Where will the women be? Gendered implications of the decline of Israel’s citizen army

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Israeli society has long been debating the possible shift from a mass army based on compulsory recruitment to a professional military. Shmuel Gordon started this debate in 1993 with the publication of an article in Ma’arachot (the IDF journal) that called for selective recruitment (Gordon 1993). Two years later, Cohen and Suleiman argued in the same journal (1995) that, given the significant changes in the nature of the geo-political threat, and faced with a lack of consensus surrounding the army’s activities, a professional army that was not subjected to social pressures from the right and left wings might be preferable. In his influential book, Ofer Shelach (2003) deploys a discourse of exhortation to call for the establishment of a professional army. Conversely, Yagil Levy staunchly opposes any such transformation, which he predicts will have negative social and political consequences (Levy 2007: especially 334-7). Most authors, including those who oppose the shift to a professional army, assert that the Israel Defense Force (IDF) is no longer a people’s army in the classic sense, and that the transition to a professional military has already commenced (Cohen 2008; Gordon 1993; Levy 2007; Shelach 2003). As Stuart Cohen argues, the notion of a “people’s army” is still too highly regarded to countenance a shift to the Israeli military’s formal “professionalization.” Nevertheless, the debate over the IDF’s status is now part of the Israeli consciousness (Cohen 2008: 166, 171). If the IDF does eventually undergo restructuring, the change will undoubtedly impact - perhaps dramatically - on the military’s gender regime, as well as on the gender order of Israeli society as a whole. However, with the exception of a few brief and unsystematic remarks (e.g., Shelach 2003: 124-5), this prospect has hardly been addressed. The present chapter aims to redress that imbalance. Its purpose is not to ask whether and when the IDF might become a professional army. Rather, it examines the possible consequences of such a move on the military’s gender regime. The status of women in the shift from mass to professional armies has been extensively studied, and existing research posits one main argument: given that most Western conscript militaries have traditionally restricted recruitment exclusively to men, the shift to a professional army would imply a dramatic increase in women’s enlistment rates and the integration of women in roles that were previously considered to be “masculine” (Haltiner 1998; Iskra et al. 2002; Segal 1995). By that gauge, Israel constitutes a unique case for analyzing the connection between the military and gender, both theoretically and empirically. The reason is straightforward. Since Israel is the only country that has extended compulsory conscription to both men and women since the state’s establishment (in 1948), the gender consequences of the transition to a professional army may be different from, or even contradictory to, the outcomes reported elsewhere. Hence, the Israeli case requires the presentation of an entirely new set of questions. Given that mandatory military service in Israel is tightly linked to the definition of citizenship, I wish to take the issue beyond women’s status in the IDF and ask how the shift to a professional force might influence the gender regime of society at large. I suggest that enquiry proceed at three levels: 1 macro: how will the shift to a professional military influence gendered meanings of citizenship and culture in Israel?.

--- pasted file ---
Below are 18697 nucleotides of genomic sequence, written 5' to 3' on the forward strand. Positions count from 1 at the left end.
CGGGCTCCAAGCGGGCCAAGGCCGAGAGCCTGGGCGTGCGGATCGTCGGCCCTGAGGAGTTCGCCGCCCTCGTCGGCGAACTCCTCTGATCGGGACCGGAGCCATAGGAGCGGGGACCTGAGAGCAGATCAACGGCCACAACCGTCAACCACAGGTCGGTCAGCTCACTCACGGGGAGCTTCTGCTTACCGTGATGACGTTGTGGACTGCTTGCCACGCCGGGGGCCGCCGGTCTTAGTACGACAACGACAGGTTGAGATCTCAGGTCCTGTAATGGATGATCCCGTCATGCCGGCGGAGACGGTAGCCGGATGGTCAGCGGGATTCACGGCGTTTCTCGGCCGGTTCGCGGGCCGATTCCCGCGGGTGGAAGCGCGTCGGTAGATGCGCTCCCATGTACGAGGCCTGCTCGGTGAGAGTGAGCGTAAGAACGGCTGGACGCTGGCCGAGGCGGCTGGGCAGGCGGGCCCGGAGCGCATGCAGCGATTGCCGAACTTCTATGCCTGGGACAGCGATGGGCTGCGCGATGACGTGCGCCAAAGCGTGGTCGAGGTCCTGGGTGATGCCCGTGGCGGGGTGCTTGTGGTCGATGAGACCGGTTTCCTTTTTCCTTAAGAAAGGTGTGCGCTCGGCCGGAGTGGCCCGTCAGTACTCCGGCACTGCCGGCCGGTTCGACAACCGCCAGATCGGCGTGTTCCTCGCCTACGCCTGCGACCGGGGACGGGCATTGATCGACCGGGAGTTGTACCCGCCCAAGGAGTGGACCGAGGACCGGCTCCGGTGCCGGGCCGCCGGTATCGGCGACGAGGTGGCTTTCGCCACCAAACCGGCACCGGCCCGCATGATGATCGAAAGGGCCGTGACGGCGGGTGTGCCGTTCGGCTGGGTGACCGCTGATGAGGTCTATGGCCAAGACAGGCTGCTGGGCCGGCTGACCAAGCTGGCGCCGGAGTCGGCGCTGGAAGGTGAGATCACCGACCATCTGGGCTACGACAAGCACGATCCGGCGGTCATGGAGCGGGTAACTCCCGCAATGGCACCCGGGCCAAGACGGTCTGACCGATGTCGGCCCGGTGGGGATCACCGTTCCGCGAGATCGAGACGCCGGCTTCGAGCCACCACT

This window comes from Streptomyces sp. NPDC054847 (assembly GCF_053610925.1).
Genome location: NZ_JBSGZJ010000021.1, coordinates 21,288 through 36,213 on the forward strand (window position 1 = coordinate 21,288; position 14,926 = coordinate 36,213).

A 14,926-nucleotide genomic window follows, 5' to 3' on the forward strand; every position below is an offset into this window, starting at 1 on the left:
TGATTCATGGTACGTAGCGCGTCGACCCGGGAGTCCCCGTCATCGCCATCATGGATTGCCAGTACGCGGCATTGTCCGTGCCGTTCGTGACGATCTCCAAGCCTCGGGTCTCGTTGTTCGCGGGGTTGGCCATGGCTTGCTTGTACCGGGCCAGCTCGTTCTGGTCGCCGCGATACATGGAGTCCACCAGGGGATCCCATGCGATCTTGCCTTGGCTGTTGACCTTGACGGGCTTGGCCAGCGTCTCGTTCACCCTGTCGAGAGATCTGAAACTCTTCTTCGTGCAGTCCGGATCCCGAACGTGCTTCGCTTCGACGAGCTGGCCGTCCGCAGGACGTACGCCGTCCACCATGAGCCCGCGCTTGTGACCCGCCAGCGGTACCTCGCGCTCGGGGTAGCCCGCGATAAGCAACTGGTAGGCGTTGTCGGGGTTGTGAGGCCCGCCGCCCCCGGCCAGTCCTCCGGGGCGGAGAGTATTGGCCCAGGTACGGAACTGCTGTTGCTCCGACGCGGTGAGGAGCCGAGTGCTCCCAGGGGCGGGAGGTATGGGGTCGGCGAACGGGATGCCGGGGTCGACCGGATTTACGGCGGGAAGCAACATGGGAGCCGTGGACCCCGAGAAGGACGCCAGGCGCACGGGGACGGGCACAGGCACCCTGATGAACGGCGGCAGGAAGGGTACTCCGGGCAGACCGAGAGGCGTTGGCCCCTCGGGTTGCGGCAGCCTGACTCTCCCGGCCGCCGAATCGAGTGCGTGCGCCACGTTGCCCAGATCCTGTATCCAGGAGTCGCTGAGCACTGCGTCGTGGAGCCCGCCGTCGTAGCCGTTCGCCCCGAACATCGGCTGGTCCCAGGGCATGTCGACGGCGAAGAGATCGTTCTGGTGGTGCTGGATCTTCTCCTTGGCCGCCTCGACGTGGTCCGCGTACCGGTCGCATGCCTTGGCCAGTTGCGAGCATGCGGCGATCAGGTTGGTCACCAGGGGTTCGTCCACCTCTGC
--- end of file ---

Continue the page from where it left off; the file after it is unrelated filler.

Original languageEnglish
Title of host publicationThe New Citizen Armies
Subtitle of host publicationIsrael’s Armed Forces in Comparative Perspective
PublisherTaylor and Francis
Number of pages23
ISBN (Electronic)9781135169565
ISBN (Print)9780415565462
StatePublished - 1 Jan 2010

Bibliographical note

Publisher Copyright:
© 2010 Selection and editorial matter, Stuart A. Cohen; individual chapters, the contributors.


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